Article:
Three ways to ensure that people see your business the way you want them to
In 2010, one of Europe’s leading management consulting firms* faced a reputational challenge among its clients and in the labour market. It wasn’t because the firm had lost its founding CEO or because international competitors were threatening to steal its market share. It was because a gap had grown between the firm’s identity and reputation. In other words, how the firm viewed itself was very different from how its clients viewed it.
Why was this a problem? Because ‘a disconnect between a firm’s image of itself and the way clients and other vital stakeholders view it can dramatically damage a firm’s credibility’, explains Tim Morris, Professor of Management Studies at Oxford University’s Saïd Business School. ‘Management consulting firms offer intangible services, so reputation is often the only way clients have to evaluate them. If a firm says one thing but does another, it will not take long for potential clients to look elsewhere.’
Together with his colleagues from the Oxford University Centre for Corporate Reputation, Dr Milena Müller Santos and Professor William Harvey (now at the University of Exeter), Morris studied the reputational crisis and recovery of the management firm. Based on their study, the researchers identified three ways that firms can manage the gap between reputation and identity – and effectively lower their risk for a reputational crisis.
1. Leverage the reputation of your employees
Your employees are your most powerful asset. What they say and what they do determines how the world sees your business. Empower them to reflect your firm’s identity in every external interaction they have – whether that be with clients or even the competition – and your reputation will improve.
‘Encourage and incentivise your consultants to live your firm’s values through their actions, and clients will see you as you want to be seen’, Morris explains.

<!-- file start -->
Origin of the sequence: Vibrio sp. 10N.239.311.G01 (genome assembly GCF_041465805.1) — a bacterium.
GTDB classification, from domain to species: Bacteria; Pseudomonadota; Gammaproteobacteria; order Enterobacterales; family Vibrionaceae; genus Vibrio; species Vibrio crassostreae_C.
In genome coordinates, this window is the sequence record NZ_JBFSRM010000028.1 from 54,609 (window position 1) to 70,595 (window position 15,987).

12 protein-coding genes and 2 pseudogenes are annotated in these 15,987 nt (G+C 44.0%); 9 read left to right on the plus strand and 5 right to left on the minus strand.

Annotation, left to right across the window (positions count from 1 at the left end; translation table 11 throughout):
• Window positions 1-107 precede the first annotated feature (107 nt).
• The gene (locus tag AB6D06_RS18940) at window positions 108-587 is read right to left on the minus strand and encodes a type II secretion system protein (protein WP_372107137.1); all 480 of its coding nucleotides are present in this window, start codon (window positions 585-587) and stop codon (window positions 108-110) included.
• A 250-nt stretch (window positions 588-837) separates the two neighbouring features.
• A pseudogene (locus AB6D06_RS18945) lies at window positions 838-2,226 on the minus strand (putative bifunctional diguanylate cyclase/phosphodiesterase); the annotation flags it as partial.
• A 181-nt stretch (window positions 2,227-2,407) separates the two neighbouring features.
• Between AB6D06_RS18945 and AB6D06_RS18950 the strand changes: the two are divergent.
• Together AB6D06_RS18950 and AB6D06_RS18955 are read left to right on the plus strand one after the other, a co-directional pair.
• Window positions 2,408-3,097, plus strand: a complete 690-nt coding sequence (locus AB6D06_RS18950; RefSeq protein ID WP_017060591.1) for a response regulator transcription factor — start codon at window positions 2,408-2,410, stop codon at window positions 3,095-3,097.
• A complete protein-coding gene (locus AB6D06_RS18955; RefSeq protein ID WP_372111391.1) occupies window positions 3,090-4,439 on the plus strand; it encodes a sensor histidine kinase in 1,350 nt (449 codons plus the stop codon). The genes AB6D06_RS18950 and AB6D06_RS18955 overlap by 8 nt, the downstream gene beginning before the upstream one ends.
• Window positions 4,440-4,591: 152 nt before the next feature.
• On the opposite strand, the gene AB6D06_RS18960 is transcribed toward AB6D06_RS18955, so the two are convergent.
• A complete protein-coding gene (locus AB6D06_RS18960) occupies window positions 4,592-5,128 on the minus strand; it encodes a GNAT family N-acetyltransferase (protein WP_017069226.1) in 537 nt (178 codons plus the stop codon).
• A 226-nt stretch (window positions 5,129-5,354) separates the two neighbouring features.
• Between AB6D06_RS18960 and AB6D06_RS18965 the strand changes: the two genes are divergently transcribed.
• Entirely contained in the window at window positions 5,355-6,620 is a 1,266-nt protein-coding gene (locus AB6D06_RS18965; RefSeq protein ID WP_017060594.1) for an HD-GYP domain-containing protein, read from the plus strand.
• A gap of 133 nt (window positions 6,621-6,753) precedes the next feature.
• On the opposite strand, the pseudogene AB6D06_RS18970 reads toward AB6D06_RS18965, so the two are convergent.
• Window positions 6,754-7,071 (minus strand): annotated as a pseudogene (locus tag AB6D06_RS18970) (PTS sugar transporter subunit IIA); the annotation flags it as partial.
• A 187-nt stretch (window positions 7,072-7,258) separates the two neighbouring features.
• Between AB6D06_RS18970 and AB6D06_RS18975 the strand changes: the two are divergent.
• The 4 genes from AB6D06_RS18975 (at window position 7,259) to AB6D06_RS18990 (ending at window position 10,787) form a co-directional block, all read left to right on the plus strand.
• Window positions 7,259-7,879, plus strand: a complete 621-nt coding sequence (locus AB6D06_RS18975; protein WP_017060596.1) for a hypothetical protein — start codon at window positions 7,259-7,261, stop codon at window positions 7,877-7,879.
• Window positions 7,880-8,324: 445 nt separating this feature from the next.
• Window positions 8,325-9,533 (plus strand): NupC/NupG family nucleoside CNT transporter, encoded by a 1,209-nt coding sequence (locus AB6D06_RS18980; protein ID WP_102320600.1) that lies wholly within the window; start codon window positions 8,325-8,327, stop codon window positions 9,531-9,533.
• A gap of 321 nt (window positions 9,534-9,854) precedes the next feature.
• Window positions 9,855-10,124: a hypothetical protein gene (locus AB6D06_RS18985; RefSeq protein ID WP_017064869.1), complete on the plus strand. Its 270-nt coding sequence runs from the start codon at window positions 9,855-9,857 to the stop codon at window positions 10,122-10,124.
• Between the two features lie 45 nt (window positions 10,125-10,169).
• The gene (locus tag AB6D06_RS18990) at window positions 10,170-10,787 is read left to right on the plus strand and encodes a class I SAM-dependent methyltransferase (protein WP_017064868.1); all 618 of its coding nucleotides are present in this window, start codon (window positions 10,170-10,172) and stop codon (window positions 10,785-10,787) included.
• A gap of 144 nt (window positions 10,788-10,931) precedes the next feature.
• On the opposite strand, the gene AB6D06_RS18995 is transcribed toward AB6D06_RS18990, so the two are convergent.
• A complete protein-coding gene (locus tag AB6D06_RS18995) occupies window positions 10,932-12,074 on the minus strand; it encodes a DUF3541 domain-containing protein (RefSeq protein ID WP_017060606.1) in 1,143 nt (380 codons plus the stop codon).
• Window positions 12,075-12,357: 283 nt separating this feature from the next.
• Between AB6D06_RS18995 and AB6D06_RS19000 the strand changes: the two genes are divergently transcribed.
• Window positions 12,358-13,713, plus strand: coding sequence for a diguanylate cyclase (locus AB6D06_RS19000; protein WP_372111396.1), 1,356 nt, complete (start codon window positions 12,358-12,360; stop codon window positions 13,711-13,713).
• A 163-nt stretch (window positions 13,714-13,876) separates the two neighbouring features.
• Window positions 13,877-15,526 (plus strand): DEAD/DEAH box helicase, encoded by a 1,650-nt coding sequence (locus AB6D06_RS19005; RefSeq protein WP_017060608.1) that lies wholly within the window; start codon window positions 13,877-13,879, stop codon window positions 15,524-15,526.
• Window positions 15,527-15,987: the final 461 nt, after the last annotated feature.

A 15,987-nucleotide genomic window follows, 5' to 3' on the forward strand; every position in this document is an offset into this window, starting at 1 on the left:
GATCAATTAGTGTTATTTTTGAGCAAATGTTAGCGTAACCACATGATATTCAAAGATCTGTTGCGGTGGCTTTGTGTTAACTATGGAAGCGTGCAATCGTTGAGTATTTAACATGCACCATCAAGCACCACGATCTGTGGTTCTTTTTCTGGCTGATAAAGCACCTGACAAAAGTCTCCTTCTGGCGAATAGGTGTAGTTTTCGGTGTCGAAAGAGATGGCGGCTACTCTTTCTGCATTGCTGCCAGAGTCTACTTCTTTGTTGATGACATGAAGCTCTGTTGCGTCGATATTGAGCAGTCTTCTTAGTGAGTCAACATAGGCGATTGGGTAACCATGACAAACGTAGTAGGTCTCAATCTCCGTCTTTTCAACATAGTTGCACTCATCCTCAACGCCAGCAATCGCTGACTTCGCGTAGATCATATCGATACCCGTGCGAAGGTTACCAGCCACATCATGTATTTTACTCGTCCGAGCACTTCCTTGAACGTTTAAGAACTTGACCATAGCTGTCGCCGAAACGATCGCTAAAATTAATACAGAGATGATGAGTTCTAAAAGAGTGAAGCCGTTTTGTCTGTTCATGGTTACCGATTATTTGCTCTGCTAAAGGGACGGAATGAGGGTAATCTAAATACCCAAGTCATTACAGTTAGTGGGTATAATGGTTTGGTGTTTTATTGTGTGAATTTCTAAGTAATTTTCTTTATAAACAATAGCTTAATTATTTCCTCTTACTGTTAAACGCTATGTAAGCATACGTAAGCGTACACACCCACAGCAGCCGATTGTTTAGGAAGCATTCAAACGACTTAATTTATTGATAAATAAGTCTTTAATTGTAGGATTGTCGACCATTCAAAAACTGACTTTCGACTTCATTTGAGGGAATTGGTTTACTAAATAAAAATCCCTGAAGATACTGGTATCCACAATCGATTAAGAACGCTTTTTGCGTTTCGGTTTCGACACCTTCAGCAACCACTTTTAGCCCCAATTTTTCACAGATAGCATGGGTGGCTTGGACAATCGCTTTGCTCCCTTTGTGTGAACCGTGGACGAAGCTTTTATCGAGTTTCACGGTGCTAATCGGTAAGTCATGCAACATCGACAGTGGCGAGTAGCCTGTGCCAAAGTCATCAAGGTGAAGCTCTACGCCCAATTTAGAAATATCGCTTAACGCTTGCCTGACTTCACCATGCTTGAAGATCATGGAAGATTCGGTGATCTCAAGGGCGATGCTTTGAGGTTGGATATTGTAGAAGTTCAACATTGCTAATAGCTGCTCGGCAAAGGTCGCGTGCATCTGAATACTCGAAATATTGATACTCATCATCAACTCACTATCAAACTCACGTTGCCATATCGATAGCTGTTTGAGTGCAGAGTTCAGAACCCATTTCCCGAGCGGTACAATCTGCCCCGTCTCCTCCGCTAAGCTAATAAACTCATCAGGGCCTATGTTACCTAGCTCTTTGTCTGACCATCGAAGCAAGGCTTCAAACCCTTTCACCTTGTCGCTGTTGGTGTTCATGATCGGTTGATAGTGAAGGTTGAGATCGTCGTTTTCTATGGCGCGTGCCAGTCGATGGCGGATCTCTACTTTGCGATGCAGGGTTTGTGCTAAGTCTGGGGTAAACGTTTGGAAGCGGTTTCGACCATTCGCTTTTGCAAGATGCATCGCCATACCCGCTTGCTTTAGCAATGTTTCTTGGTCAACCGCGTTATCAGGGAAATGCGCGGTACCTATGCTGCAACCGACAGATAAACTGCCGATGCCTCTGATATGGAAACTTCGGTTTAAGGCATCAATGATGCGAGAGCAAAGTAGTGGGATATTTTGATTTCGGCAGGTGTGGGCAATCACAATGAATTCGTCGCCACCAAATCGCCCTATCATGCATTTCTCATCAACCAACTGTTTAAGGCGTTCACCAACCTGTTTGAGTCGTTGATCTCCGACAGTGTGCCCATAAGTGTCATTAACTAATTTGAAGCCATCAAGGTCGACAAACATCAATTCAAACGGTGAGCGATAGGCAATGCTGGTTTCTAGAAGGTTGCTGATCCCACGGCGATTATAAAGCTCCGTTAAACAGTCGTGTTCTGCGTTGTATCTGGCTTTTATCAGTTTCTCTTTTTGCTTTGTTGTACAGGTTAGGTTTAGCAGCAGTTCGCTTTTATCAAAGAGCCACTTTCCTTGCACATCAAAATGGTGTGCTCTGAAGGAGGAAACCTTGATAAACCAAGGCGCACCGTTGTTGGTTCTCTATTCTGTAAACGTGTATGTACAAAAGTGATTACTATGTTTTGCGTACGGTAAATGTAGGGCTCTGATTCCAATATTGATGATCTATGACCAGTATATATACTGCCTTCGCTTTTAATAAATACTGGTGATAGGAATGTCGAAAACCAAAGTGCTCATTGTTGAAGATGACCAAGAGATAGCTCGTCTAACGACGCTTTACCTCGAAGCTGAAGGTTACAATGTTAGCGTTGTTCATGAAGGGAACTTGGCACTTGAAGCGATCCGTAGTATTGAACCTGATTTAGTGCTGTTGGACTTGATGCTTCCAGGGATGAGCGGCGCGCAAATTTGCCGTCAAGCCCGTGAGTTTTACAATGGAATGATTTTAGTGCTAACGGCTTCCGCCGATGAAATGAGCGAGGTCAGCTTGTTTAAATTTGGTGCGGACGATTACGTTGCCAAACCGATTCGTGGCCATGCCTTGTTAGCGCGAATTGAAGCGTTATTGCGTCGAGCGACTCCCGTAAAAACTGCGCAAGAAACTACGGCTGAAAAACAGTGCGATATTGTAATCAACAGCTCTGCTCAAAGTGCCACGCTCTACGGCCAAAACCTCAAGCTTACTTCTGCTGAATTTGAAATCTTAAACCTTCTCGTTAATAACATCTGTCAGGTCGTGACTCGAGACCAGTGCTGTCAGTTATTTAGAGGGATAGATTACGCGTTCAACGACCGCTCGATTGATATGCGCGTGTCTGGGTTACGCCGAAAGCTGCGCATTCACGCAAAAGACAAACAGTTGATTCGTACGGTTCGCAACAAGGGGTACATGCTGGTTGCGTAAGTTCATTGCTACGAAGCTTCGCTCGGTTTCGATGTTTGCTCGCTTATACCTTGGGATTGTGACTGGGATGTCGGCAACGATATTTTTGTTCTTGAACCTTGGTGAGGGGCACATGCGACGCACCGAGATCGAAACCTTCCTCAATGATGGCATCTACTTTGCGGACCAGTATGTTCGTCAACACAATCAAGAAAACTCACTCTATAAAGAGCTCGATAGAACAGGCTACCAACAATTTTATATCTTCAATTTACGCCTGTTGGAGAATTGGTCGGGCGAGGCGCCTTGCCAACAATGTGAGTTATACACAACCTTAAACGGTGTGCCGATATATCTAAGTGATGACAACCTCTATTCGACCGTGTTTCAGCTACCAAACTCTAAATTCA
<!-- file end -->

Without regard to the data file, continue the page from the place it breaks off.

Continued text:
2. Create thought leadership that stands out
Becoming a thought leader in the market boosts your firm’s credibility and allows you to shape your external narrative.
Morris says it is often the tried-and-tested pathways that have the most impact. ‘Engaging in high profile debate and comment with authoritative media outlets and highly regarded broadcasters allows you to cut through the noise and establish your organisation as an expert in the areas that are important to you’, he notes.
3. Overdeliver on projects
‘Under promise and overdeliver’ is a common concept in professional services – because it works. Morris suggests using the tactic to impress your clients, but employing it with discipline.
‘Calculated over-delivery can send a signal to clients that your firm is dedicated and professional. However, they will become suspicious if your consultants complete a six-month project in six weeks, or at 50 percent of the planned cost. At the least, going “over the top” can come across as desperate. At worst, it can damage client trust.’
‘Reputation and identity conflict in management consulting’ is co-authored by William Harvey, Tim Morris and Milena Müller Santos, and is published in Human Relations.
*The firm studied by the researchers has asked to remain anonymous.